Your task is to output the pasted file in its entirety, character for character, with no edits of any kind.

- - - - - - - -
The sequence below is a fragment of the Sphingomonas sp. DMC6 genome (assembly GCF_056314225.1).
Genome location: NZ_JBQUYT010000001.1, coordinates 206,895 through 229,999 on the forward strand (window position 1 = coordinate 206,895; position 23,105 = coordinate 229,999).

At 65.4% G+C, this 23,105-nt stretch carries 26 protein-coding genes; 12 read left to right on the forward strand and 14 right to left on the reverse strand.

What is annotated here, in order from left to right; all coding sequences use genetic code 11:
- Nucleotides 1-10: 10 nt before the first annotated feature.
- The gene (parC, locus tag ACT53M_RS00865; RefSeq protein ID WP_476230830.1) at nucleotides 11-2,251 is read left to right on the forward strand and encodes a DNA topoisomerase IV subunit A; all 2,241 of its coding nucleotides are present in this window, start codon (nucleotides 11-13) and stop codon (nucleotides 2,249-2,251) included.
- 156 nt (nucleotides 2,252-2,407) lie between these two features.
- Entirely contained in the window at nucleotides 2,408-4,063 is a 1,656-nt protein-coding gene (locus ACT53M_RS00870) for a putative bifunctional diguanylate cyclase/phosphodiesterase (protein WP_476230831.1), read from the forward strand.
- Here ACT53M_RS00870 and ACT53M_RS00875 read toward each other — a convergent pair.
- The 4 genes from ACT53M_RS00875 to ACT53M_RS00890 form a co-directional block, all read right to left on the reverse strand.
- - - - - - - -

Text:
The sequence below is a fragment of the Sphingomonas sp. DMC6 genome (assembly GCF_056314225.1).
Genome location: NZ_JBQUYT010000001.1, coordinates 206,895 through 229,999 on the forward strand (window position 1 = coordinate 206,895; position 23,105 = coordinate 229,999).

At 65.4% G+C, this 23,105-nt stretch carries 26 protein-coding genes; 12 read left to right on the forward strand and 14 right to left on the reverse strand.

What is annotated here, in order from left to right; all coding sequences use genetic code 11:
- Nucleotides 1-10: 10 nt before the first annotated feature.
- The gene (parC, locus tag ACT53M_RS00865; RefSeq protein ID WP_476230830.1) at nucleotides 11-2,251 is read left to right on the forward strand and encodes a DNA topoisomerase IV subunit A; all 2,241 of its coding nucleotides are present in this window, start codon (nucleotides 11-13) and stop codon (nucleotides 2,249-2,251) included.
- 156 nt (nucleotides 2,252-2,407) lie between these two features.
- Entirely contained in the window at nucleotides 2,408-4,063 is a 1,656-nt protein-coding gene (locus ACT53M_RS00870) for a putative bifunctional diguanylate cyclase/phosphodiesterase (protein WP_476230831.1), read from the forward strand.
- Here ACT53M_RS00870 and ACT53M_RS00875 read toward each other — a convergent pair.
- The 4 genes from ACT53M_RS00875 to ACT53M_RS00890 form a co-directional block, all read right to left on the reverse strand.